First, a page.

agree with sticki lori ............. interesting , keep it comeing . love the birds . have you drawn plans of wot you want to do !!!

11 Feb, 2011

 

Agree with the girls, its so interesting Lori, loving it.

11 Feb, 2011

 

Goodness, you must have some stamina Lori. But it sounds fascinating even tho I feel exhausted just reading it. Go careful and enjoy yourself. Plenty of wood for the fire! Im off to look up chickadees to see what they are like.

12 Feb, 2011

 

They look very much like our great/coal/marsh tits.

12 Feb, 2011

 

Lots of work there! Opening up little areas between the trees will make quite a difference and maybe eventually bring more species of birds in. Take it easy now! :o)

12 Feb, 2011

 

Wonderful blog Lori, its really interesting following your adventure on your new pastures, I don't know where you get your energy from. How far do you have to travel to get your supplies, because this looks very remote.

12 Feb, 2011

 

Hello friends, the FUN continues! Thanks for the moral support..lol..and yes, I will be pacing myself.
Relative to where we lived before, Littlelegs...yes, it is remote. But we have neighbours who are close (about a quarter of a mile up the road)...and we have two small "convenience" type stores within 15 kms. But to do the real "shopping" we have to drive about 60 kms. to Renfrew. It's a beautiful scenic drive...and it's another 45 minutes to Ottawa.
I'm feeling the results of yesterday...a little stiff and I fell into bed about 8:45 last evening! A good type of exhaustion! As a result I'm sitting here at the computer at 6:30 a.m, getting ready to plan today's tasks. It will be lighter duty today. Time to get out the chainsaw.

12 Feb, 2011

 

Lori....you sound just like the early pioneers and you have bags of energy and ideas. Found your last few blogs really interesting, full of information. It will be such fun to see your property developing into "your space" and to see what is under all that snow once it's melted.

You sure did capture a lot of bluejays...they must be quite a common bird there.

Careful with that chainsaw!

12 Feb, 2011

 

Well done for your satisfying day. Glad you caught Woody Woodpecker, and I love those birch trees. Puts my gardening tasks into perspective!! Phew.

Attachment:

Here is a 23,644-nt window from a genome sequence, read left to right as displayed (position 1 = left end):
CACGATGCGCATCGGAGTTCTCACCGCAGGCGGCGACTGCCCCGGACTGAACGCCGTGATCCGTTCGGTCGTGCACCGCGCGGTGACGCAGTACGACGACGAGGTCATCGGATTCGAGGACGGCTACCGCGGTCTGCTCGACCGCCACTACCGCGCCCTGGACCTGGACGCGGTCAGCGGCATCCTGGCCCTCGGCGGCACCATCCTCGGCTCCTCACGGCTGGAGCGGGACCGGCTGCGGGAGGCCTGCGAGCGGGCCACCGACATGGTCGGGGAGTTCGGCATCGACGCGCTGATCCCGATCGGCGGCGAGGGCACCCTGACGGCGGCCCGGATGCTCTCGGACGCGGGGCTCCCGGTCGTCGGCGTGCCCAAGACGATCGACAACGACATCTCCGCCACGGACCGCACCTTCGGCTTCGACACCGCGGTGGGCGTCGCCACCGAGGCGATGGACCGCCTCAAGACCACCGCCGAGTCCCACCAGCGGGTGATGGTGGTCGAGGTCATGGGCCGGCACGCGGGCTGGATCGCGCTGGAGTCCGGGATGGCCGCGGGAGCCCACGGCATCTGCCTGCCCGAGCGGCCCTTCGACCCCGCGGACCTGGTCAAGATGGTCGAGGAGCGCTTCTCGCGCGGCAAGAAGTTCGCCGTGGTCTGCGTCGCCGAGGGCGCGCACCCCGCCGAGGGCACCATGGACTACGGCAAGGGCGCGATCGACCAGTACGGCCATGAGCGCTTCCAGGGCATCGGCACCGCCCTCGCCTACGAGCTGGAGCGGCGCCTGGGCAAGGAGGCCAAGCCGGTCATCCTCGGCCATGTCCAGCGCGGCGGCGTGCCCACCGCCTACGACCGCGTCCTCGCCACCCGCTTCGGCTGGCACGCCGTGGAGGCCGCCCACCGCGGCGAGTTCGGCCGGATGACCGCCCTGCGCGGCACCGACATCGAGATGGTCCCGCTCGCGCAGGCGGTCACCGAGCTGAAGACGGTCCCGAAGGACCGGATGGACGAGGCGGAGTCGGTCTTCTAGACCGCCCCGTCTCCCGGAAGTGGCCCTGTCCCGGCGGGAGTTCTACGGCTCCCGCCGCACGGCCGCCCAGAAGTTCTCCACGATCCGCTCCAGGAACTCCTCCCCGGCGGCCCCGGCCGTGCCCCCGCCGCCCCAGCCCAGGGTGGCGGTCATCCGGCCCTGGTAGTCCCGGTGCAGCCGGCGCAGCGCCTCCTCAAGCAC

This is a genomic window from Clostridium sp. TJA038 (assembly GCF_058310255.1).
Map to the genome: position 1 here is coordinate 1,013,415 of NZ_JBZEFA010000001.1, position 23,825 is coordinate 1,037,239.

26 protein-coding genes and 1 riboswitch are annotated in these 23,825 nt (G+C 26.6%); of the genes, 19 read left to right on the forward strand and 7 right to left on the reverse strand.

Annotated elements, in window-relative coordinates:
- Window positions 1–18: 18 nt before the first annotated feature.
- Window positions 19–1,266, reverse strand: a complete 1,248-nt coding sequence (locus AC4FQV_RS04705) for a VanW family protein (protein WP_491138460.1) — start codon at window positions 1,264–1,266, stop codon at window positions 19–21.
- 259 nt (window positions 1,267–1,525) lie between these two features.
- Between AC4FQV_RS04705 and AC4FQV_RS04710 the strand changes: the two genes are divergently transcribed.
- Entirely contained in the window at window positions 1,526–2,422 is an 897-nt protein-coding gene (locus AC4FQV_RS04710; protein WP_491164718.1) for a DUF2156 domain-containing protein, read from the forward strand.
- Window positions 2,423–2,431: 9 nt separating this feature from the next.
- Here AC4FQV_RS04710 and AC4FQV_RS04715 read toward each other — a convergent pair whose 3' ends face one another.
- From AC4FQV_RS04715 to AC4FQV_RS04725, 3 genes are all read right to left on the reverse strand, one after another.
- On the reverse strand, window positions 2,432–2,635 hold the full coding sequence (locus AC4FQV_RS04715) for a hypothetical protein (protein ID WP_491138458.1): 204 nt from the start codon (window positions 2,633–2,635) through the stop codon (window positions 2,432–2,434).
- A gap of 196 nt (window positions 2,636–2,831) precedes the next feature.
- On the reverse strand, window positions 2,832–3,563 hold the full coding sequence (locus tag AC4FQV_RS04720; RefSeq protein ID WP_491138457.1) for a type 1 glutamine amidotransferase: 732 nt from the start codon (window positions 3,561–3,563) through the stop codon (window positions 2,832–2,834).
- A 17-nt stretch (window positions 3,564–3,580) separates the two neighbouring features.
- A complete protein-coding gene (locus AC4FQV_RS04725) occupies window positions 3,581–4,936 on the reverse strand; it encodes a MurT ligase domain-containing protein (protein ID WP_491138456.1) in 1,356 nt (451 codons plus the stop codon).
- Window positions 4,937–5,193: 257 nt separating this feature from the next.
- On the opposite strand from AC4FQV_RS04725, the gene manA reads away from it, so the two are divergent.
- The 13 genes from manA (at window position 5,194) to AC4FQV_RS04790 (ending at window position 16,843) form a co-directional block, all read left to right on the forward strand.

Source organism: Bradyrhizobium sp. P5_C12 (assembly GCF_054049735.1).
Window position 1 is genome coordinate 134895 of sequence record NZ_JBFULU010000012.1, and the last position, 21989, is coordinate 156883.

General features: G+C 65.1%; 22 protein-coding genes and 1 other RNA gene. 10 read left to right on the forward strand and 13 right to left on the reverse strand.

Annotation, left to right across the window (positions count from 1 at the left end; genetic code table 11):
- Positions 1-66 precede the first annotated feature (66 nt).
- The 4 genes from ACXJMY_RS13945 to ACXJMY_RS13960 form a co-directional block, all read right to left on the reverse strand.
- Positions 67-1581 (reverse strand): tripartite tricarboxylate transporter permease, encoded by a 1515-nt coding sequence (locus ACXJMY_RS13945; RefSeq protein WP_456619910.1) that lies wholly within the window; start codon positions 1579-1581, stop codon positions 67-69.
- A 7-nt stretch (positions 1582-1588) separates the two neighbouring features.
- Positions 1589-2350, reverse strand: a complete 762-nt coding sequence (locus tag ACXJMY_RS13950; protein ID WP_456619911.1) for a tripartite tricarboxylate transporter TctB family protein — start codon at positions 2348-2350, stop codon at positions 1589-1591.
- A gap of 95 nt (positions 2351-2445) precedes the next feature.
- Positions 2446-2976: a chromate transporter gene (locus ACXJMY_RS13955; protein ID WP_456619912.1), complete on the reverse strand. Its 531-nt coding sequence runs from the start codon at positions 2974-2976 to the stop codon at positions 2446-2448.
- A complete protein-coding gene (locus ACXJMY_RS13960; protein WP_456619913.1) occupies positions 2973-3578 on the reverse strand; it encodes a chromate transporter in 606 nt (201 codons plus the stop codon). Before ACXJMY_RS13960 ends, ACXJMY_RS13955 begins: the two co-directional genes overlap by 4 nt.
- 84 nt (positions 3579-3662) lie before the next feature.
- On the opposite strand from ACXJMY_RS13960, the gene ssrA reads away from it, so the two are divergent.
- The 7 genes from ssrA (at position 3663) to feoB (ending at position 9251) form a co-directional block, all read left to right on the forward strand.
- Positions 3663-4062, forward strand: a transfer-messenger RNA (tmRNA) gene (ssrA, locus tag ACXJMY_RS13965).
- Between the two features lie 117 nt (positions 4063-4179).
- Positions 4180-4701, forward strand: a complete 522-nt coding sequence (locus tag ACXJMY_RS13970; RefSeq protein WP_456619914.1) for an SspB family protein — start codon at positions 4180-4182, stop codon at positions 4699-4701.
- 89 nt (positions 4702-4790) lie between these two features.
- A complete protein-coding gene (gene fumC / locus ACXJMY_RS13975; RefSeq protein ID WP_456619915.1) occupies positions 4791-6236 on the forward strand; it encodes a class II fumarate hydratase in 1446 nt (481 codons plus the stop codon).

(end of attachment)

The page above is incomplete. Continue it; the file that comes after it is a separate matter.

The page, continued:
12 Feb, 2011

 

Hello Whistonlass...I can't believe how good the extra exercise makes me feel. At last count there were 8 bluejays on the feeder at once. There are reports in the area of a bald eagle family, jays, waxwings and cardinals... would be nice to see a cardinal.. We were talking to the owner of the local convenience store and he was telling us of coyote and wolf sightings. In fact, a wolf took a deer just about five kms down the Matawatchan road day before yesterday! Yes, I have great respect for the chainsaw... mine is the arborist's size, only a 14" blade. Best advice I ever had was: Always pay attention, and don't work when you're tired.
(good excuse to stop and boil a billycan!)
Sheila: When the cleanup is done...I get to start on the flower beds and walkways... already have a bridge and a stream...need to make a pond for the fishies...I think I have enough to keep me busy for the rest of my life!

12 Feb, 2011

 

What a great day you have had Lori. those trees are just huge. i cant wait for ours to get bigger most of them are seedlings we have planted over the years.

12 Feb, 2011

 

Forestry is a science that requires patience. It takes 40 to 50 years for the hardwoods to attain a moderate size, the softwoods grow faster 20 to 30 years..and the birch and aspen grow the fastest 15 to 25 years..so it's not an "instant" landscape. What we have is a piece of forest that has some pretty old oaks...Not exactly ancient, but they must be close to a century old...Not many of the mature Tsuga are left...less than a dozen of the size in the picture, and some middle aged sugar maples..too numerous to count...and 4 or 5 really large golden birch that are not in good shape. Stradling the Matawatchan Road in two places (that I know of) there are reforested and protected forest areas. But there are logging trucks on the road all the time, as land owners take the profit from their land in timber.

12 Feb, 2011

 

Trouble is you dont want a forest replanted with fast growers do you, or certain wildlife wont stay and you need a good supply of hardwoods which take so long to grow. Even some pines take a while. Do you know if any of these land owners replant?